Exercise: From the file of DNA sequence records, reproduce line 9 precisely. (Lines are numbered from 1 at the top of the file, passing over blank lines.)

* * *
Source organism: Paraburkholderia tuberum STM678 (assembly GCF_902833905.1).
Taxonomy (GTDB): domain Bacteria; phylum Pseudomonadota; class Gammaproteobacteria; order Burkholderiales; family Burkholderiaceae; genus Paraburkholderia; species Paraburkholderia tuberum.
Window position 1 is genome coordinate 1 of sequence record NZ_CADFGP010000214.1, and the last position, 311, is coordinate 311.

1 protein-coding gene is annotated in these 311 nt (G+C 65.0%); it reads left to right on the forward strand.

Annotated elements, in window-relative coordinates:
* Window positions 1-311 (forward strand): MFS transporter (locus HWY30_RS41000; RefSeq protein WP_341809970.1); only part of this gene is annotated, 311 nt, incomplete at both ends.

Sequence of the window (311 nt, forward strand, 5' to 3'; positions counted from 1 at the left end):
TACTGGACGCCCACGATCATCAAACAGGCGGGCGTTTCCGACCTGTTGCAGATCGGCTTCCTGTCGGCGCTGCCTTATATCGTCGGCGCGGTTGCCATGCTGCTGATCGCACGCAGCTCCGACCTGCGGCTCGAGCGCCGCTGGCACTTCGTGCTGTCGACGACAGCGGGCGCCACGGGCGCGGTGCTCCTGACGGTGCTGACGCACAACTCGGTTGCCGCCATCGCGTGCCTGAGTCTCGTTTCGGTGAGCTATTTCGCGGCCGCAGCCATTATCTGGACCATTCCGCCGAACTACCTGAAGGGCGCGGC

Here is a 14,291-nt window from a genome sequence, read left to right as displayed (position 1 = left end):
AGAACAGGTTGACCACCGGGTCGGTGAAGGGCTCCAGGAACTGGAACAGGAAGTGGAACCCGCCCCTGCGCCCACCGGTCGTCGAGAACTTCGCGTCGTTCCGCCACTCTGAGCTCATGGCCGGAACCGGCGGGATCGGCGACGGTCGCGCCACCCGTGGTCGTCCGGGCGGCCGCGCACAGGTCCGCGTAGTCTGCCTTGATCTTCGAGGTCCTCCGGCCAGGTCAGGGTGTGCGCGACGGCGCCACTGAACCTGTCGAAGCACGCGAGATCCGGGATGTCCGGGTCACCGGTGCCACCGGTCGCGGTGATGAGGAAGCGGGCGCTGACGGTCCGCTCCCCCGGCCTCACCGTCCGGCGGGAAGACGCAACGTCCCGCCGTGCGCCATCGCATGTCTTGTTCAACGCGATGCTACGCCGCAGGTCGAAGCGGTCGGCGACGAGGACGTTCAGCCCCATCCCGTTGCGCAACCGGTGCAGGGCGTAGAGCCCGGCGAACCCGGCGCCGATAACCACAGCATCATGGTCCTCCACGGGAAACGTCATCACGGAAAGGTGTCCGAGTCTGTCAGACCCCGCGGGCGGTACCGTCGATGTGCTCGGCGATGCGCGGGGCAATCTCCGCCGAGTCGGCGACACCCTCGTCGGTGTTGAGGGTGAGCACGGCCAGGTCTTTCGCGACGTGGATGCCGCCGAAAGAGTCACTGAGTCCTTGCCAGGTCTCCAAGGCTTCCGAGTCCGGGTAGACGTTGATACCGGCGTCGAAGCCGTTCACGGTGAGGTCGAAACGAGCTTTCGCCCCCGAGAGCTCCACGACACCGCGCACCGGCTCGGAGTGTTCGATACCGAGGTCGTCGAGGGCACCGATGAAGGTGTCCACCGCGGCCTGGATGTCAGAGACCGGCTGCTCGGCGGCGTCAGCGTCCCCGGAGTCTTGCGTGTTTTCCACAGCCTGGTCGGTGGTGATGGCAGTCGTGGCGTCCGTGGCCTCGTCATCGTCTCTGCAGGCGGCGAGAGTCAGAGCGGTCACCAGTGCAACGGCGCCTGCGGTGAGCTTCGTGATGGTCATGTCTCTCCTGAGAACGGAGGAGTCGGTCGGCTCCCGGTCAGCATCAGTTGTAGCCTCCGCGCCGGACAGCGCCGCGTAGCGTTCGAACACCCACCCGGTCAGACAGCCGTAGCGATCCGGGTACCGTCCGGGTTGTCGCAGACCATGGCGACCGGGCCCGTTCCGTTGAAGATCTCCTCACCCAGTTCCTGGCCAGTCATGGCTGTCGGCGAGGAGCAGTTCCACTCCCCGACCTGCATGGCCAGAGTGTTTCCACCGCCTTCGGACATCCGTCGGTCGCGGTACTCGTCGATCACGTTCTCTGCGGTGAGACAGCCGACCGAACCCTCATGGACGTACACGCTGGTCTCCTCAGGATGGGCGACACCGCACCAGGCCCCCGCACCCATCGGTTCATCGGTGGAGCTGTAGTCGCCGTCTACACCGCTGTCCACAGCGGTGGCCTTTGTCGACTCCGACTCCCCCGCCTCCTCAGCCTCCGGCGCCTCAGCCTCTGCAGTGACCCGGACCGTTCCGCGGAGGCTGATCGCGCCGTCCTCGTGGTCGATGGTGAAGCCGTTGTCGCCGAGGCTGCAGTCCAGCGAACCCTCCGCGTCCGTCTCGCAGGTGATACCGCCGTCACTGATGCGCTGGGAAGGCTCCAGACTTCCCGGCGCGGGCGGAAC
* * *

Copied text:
Here is a 14,291-nt window from a genome sequence, read left to right as displayed (position 1 = left end):